How 'Nut-Gate' Can Improve South Korea's Economy
This whole episode has been...insane.
One little bag of nuts could land Heather Cho in jail for 15 years. One hopes it can have as big an effect on South Korea’s economy.
Cho, the disgraced former Korean Air executive and daughter of its chairman, was indicted Wednesday on five charges stemming from her Dec. 5 onboard meltdown, when a crew member served her macadamia nuts in a bag instead of on a plate. In Korea, “nut-gate” has resonated because it seems to reveal the worst of what may lie ahead as the chaebol families' third generation -- the grandchildren of the conglomerates' founders -- takes charge. While not every 40-year-old heiress is as bratty as Cho seems to be, the next wave of chaebol leaders has been coddled since birth and promoted with blinding speed: On average, the grandchildren and great-grandchildren at 30 major conglomerates have been elevated to executive positions within three-and-a-half years, compared with 22 years for rank-and-file employees.
The transitions loom at an inopportune moment, with the government having just trimmed its growth forecast. In recent days, officials have hinted at paroles and pardons for several chaebol leaders who have been convicted of embezzlement and fraud, supposedly because their skills are needed to help revive the economy. In fact, as President Park Geun-hye has rightly acknowledged, South Korea needs to reduce, not reinforce the chaebol's sway. The sprawling corporate groups hog credit and choke off competition and innovation. And though they dominate the economy -- the 10 biggest account for around three-quarters of the country’s output -- they generate relatively few jobs.
Despite the new measures Park has introduced to untangle the web of cross-shareholdings by which families maintain chaebol control, their grip has barely loosened. Naming outside directors to boards hasn't brought greater oversight. Handpicked by the chaebol themselves and usually drawn from the ranks of academia or government, such figures rarely challenge company executives. In September, Hyundai shareholders were appalled to learn that the boards of three of the group's companies had approved a $10 billion deal to buy land for a new headquarters without first asking the price.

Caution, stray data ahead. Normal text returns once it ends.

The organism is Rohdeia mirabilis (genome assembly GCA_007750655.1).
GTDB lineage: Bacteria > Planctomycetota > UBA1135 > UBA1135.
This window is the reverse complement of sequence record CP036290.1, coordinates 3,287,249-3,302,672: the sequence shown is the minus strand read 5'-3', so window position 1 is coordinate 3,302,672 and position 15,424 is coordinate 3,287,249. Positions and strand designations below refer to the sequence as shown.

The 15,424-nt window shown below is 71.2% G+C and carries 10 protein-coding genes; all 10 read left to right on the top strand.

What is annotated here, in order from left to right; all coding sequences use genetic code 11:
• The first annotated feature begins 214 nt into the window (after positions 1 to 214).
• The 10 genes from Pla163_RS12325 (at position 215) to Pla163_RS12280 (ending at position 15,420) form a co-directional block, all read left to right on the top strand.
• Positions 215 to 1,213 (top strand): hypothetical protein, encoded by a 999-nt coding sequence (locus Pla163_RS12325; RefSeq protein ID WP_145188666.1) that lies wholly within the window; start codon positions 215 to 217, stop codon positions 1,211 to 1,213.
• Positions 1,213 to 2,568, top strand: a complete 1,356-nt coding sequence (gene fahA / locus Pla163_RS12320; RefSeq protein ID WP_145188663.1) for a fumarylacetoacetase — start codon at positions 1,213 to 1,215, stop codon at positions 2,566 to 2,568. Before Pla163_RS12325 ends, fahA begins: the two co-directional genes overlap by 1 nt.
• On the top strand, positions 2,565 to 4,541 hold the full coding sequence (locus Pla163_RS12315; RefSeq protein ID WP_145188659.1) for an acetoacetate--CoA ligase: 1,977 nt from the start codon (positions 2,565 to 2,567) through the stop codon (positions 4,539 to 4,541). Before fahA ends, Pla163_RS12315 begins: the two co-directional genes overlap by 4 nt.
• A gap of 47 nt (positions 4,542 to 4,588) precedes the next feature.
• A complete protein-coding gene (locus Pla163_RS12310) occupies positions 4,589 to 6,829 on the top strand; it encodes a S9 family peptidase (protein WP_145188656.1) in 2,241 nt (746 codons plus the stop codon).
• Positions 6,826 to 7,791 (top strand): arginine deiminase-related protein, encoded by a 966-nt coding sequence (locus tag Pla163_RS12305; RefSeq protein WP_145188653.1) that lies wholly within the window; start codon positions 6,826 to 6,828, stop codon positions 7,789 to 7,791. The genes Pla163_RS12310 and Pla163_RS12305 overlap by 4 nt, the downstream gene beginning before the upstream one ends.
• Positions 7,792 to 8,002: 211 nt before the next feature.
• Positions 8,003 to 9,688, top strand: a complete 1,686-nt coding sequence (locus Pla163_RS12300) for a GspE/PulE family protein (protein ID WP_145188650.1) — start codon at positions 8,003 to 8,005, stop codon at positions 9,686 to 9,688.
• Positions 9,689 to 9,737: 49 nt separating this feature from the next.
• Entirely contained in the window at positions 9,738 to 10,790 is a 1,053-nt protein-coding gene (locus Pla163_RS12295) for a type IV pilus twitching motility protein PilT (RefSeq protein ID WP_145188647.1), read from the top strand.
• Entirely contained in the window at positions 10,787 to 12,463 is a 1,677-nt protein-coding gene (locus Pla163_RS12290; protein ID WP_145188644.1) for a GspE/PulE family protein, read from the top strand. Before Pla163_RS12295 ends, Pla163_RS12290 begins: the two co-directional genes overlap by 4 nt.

A jail sentence for Cho, however satisfying for many South Koreans, wouldn’t fix any of these problems. The government would be wise to leverage the current public outrage to more broadly institutionalize transparency and better governance at the chaebol -- by making boards public and directors truly independent, empowering shareholders and forcing companies to simplify their ownership structures. Several reform measures remain bogged down in the legislature, held up by chaebol lobbying. They should be expedited.
The biggest challenge remains to separate ownership from management. As a carrot, the government could offer tax incentives to families that hand over day-to-day control of their companies to professional managers. As a stick, regulators could make clear that they intend to prosecute corporate malfeasance across the board, not only when scandals inflame public outrage. The revolving door of officials from the private sector into regulatory agencies and back again -- a problem exposed by the tragic sinking of the ferry Sewol -- must be stopped.
Ultimately, relinquishing control is going to require a change in mindset among the chaebol families: They will need to stop thinking of their companies as legacies, and focus on creating shareholder wealth rather than maintaining their own personal fortunes. After the Korean War, under Park’s father, the late dictator Park Chung-hee, these corporate leaders led a miraculous national revival. To help the country again, their progeny must begin to step aside.
To contact the senior editor responsible for Bloomberg View’s editorials: David Shipley at email@example.com.